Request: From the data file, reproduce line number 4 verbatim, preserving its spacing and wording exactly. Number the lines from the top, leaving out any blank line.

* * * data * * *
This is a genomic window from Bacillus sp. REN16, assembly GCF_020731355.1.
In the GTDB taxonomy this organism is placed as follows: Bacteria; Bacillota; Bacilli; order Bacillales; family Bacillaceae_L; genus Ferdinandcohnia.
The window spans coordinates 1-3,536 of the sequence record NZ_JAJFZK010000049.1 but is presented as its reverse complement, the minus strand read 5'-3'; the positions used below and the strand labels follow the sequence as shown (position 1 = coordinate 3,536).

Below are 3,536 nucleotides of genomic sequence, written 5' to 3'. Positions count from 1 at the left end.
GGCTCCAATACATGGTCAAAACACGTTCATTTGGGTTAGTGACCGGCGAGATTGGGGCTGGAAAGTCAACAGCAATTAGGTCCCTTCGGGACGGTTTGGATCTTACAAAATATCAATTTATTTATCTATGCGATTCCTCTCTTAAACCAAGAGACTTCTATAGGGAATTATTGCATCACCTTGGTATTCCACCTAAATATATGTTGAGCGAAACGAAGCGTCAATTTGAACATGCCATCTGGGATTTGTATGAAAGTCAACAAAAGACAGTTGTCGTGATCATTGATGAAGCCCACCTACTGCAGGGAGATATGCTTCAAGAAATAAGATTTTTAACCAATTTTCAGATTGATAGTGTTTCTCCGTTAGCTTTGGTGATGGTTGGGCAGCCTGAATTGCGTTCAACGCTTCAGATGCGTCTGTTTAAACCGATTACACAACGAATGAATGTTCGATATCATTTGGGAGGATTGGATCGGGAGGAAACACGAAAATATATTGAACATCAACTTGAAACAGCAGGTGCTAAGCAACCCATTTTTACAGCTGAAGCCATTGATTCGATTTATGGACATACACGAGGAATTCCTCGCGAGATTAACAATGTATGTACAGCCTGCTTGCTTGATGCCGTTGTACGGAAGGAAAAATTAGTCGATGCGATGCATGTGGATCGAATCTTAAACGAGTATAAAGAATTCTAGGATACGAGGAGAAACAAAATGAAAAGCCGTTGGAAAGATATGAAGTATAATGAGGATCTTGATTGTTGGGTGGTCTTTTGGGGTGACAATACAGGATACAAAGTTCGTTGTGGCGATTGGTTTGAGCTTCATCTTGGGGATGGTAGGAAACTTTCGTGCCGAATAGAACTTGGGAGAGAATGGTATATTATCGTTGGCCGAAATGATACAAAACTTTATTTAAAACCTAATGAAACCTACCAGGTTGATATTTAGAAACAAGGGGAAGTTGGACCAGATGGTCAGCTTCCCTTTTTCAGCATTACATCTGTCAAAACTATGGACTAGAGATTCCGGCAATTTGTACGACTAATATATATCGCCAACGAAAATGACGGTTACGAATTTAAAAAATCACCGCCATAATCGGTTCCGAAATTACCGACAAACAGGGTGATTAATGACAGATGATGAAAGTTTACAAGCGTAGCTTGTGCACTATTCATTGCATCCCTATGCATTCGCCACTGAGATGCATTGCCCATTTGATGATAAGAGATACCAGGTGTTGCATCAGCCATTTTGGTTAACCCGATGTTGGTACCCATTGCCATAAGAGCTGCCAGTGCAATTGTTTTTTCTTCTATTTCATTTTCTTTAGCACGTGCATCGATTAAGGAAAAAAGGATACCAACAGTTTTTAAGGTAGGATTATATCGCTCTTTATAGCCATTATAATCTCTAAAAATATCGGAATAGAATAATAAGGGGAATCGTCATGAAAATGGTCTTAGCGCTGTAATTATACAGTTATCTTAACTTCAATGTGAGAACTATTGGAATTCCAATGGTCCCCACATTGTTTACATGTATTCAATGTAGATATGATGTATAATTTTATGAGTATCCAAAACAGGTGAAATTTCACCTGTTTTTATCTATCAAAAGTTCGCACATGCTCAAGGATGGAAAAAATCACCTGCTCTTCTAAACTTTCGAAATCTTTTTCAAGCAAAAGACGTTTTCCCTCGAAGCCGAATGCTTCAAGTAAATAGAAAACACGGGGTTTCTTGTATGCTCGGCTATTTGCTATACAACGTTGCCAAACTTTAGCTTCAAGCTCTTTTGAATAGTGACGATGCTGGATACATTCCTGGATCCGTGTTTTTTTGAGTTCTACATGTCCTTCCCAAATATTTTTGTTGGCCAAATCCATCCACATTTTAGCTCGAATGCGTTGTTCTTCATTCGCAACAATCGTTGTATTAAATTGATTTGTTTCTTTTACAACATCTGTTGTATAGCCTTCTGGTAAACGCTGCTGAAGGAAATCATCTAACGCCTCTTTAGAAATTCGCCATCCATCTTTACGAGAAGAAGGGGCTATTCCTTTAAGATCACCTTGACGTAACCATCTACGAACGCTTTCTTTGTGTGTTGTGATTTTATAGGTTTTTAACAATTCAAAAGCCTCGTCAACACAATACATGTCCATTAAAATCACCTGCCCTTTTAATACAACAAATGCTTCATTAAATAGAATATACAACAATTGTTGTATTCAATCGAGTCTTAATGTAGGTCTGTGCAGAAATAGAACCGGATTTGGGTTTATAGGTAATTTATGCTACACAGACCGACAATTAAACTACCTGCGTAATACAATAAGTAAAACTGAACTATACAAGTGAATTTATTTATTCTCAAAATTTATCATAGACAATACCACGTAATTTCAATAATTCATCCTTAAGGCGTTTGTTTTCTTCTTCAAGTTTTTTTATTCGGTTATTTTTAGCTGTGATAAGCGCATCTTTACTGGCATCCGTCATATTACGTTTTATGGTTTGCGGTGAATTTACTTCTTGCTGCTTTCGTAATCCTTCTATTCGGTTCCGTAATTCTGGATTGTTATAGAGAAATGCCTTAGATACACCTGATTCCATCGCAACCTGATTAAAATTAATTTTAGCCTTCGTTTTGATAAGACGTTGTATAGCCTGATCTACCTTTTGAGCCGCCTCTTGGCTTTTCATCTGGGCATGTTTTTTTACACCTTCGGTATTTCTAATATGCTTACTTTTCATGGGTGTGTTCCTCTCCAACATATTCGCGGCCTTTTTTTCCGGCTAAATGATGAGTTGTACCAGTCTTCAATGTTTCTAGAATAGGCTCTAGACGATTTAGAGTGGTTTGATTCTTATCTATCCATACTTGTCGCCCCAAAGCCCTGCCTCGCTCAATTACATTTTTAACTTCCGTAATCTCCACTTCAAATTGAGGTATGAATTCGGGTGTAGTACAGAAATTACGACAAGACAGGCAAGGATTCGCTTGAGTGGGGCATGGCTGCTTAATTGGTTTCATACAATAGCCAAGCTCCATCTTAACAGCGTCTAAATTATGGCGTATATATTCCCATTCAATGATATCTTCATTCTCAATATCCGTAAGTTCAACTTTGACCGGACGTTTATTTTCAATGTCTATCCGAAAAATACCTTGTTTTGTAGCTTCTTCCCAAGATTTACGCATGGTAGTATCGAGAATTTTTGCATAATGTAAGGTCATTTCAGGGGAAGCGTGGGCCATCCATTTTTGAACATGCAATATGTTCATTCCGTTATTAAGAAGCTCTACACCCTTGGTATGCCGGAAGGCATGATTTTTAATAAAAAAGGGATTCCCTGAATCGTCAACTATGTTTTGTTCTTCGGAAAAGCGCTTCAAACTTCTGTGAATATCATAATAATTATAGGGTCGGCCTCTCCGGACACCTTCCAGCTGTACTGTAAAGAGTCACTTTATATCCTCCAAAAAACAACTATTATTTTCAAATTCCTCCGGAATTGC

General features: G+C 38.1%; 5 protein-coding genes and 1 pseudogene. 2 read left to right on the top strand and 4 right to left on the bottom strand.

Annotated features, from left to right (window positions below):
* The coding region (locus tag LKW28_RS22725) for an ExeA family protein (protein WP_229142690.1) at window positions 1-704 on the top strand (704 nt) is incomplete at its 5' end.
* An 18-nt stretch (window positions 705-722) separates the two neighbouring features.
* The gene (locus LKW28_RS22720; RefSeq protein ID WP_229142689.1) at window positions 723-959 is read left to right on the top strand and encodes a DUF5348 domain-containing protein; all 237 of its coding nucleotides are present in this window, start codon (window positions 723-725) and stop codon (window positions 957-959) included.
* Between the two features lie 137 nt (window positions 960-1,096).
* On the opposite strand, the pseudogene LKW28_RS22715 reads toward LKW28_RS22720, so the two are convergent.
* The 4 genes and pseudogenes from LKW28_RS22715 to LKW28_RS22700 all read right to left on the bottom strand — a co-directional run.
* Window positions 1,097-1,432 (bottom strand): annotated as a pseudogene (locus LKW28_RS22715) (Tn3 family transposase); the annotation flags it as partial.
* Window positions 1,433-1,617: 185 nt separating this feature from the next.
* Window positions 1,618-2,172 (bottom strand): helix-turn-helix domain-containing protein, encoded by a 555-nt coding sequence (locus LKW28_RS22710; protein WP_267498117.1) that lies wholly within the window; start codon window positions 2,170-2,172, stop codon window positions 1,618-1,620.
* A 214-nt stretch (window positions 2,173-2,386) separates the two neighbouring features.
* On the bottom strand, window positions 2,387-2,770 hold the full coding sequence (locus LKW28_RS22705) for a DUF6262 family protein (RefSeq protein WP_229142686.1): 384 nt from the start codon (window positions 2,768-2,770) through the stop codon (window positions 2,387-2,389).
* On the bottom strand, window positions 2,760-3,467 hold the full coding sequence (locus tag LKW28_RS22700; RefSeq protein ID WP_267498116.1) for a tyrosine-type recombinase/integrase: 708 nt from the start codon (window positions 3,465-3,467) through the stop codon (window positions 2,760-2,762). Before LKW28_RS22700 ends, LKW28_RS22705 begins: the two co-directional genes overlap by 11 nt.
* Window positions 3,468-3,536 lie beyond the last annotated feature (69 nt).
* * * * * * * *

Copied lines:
Below are 3,536 nucleotides of genomic sequence, written 5' to 3'. Positions count from 1 at the left end.